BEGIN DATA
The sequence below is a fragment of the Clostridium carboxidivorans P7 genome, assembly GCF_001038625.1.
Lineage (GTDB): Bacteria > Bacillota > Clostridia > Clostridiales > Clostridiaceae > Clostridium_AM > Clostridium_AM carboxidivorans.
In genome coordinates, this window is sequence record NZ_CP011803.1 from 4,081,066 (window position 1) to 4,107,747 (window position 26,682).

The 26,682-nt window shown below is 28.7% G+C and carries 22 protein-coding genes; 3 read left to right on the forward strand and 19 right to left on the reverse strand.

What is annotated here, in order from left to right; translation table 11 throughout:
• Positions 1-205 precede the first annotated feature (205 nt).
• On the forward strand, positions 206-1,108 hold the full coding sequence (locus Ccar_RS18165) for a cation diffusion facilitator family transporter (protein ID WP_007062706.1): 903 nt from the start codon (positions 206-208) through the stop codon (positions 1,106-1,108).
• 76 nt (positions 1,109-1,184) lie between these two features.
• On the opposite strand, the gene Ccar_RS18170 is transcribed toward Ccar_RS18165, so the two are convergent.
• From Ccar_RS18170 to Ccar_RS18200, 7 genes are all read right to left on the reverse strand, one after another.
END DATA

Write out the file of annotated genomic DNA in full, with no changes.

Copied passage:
The sequence below is a fragment of the Clostridium carboxidivorans P7 genome, assembly GCF_001038625.1.
Lineage (GTDB): Bacteria > Bacillota > Clostridia > Clostridiales > Clostridiaceae > Clostridium_AM > Clostridium_AM carboxidivorans.
In genome coordinates, this window is sequence record NZ_CP011803.1 from 4,081,066 (window position 1) to 4,107,747 (window position 26,682).

The 26,682-nt window shown below is 28.7% G+C and carries 22 protein-coding genes; 3 read left to right on the forward strand and 19 right to left on the reverse strand.

What is annotated here, in order from left to right; translation table 11 throughout:
• Positions 1-205 precede the first annotated feature (205 nt).
• On the forward strand, positions 206-1,108 hold the full coding sequence (locus Ccar_RS18165) for a cation diffusion facilitator family transporter (protein ID WP_007062706.1): 903 nt from the start codon (positions 206-208) through the stop codon (positions 1,106-1,108).
• 76 nt (positions 1,109-1,184) lie between these two features.
• On the opposite strand, the gene Ccar_RS18170 is transcribed toward Ccar_RS18165, so the two are convergent.
• From Ccar_RS18170 to Ccar_RS18200, 7 genes are all read right to left on the reverse strand, one after another.